Due to the pandemic, the Museums on the Green is currently closed to the public. However, we have created a dynamic new virtual series of talks with authors and historians (see what’s planned below) and a new virtual exhibit “Cash, Credit or Eels: Shopping Local in the 1820s” featuring new items from the archives each week. You can also read the latest issue of “Untold Tales of Falmouth” and catch up with previously published Tales here. Plus…there’s more to come!
We’ll announce the official opening for the 2020 season and additional programming here. We do not plan to host historic house tours or walking tours until mid-August 2020. Our historic trolley tours will not be held this year.
The Museums on the Green is also seeking submissions for its “Covid-19 Archives”. Individuals, businesses and groups are invited to submit journals, essays, poems, photographs, songs, videos and other items that illustrate what life has been like in Falmouth during the 2020 pandemic. Later, we’ll share these stories and artifacts with you–and preserve them for generations to come in our new archives collection. MORE INFO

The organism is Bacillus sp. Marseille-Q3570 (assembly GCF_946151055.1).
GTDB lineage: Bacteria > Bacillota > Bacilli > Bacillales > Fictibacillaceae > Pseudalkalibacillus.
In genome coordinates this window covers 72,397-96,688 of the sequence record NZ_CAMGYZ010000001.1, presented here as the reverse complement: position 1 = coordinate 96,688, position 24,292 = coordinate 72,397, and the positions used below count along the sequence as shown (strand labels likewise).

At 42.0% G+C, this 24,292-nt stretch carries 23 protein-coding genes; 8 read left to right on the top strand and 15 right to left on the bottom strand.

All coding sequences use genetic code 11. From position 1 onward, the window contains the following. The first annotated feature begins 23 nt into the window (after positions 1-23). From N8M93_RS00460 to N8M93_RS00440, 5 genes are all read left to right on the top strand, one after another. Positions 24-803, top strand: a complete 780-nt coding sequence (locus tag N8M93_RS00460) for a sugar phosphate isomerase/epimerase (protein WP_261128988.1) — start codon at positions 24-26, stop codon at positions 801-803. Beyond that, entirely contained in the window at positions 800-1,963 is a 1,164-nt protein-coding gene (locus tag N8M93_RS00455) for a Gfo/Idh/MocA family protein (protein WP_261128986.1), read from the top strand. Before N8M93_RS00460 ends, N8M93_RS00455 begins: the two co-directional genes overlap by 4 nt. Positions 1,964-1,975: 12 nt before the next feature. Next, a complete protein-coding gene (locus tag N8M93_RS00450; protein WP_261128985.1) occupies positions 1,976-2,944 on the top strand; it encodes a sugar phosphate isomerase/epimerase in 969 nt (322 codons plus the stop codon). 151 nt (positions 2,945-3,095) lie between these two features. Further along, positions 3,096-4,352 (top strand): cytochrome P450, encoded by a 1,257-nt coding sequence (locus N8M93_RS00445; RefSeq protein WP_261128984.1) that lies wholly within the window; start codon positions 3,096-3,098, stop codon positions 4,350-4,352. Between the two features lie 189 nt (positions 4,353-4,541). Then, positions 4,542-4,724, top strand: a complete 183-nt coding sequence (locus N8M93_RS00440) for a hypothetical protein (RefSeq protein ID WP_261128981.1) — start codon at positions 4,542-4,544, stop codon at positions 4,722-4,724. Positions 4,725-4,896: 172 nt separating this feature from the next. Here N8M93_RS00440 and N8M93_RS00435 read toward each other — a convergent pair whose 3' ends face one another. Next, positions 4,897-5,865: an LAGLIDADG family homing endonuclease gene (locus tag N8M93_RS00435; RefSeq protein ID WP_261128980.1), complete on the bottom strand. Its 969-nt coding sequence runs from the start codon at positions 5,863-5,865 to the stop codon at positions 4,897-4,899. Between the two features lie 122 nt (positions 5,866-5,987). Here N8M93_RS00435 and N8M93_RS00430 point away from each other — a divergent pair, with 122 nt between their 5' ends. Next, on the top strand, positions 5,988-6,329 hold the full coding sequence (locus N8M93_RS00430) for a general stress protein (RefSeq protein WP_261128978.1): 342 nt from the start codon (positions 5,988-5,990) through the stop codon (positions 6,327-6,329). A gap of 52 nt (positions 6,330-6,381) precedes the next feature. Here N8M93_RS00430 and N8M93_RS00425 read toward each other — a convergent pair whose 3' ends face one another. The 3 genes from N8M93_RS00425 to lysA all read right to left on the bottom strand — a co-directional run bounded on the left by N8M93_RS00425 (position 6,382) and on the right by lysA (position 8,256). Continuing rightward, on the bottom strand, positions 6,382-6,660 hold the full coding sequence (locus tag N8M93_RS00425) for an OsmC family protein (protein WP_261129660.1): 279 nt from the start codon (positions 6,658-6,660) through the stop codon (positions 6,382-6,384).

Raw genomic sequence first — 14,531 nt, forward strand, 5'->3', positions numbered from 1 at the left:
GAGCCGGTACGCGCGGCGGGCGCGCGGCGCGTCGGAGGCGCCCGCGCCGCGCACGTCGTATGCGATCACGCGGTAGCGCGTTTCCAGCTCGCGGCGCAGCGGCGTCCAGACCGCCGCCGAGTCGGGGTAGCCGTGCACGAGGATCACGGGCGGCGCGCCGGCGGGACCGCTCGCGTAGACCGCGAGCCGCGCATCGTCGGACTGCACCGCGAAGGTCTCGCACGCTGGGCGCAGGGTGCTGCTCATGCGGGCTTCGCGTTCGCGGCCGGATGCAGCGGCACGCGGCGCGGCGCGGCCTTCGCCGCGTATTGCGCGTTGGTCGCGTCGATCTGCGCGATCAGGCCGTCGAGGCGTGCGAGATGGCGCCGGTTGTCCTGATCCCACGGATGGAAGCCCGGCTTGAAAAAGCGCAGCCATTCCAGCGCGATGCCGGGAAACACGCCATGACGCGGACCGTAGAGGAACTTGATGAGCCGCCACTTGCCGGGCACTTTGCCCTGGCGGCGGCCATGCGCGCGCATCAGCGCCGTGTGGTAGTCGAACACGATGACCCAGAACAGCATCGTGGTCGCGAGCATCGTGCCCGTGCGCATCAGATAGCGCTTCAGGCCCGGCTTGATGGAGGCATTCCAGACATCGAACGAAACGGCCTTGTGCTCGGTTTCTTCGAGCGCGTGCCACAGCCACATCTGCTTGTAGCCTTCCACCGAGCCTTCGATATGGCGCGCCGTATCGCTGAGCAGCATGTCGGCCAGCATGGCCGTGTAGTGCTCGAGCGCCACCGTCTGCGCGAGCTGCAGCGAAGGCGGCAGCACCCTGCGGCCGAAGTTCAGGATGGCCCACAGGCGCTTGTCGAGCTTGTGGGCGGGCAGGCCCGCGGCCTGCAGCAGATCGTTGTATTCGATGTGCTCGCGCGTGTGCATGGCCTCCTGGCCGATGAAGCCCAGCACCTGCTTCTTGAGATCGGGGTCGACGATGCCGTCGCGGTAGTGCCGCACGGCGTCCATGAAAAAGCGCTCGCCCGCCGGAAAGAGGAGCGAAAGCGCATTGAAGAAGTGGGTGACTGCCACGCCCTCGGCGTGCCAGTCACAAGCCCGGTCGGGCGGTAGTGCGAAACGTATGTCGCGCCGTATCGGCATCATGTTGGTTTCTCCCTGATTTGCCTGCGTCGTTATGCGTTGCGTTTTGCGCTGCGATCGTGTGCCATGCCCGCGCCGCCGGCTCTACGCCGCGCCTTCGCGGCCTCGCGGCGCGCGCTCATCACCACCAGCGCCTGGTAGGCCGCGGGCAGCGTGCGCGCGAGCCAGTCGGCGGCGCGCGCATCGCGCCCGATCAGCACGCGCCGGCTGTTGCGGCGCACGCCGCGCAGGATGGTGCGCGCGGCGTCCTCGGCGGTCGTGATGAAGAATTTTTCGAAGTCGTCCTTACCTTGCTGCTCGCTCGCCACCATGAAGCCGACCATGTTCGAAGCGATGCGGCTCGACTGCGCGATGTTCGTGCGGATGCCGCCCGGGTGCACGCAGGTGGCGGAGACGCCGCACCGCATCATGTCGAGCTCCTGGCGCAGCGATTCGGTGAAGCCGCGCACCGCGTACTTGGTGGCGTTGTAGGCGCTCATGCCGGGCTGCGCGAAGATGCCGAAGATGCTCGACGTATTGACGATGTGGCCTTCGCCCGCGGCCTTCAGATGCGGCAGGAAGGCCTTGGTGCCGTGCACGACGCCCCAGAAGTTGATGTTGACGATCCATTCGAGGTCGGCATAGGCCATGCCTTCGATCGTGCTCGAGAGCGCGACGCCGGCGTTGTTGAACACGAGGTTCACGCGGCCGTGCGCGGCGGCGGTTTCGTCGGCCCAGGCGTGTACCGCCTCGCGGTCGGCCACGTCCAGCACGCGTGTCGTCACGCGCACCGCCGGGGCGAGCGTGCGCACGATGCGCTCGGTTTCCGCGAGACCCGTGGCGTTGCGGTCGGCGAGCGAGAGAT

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“King Philip’s War: the History and Legacy of America’s Forgotten Conflict” with Michael Tougias
May 29, 2019 @ 7:00 pm - 8:30 pm$5.00
NOTE VENUE CHANGE: First Congregational Church, 68 Main Street, Falmouth
This largely-forgotten war was one of America’s first and costliest. It started in 1675 when the leader of the Wampanoag tribe began an uprising to take back some of the land the colonial settlers controlled. His native name was Metacom; the English called him Philip. Ironically, he was the son of Massasoit, the sachem who helped the pilgrims get established. Soon the Nipmucks and tribes along the Connecticut River joined the Wampanoags. Battles raged from Rhode Island to Maine. The colonists, not without losses, slaughtered thousands of natives, sold many into slavery in the West Indies and drove out the rest, clearing New England of its native populations. The victors even paraded King Philip’s head around the streets of Plymouth in a barbarous show of triumph. And, sadly, the terror continued. This war served as the brutal model for dealing with native people across the United States from that point on.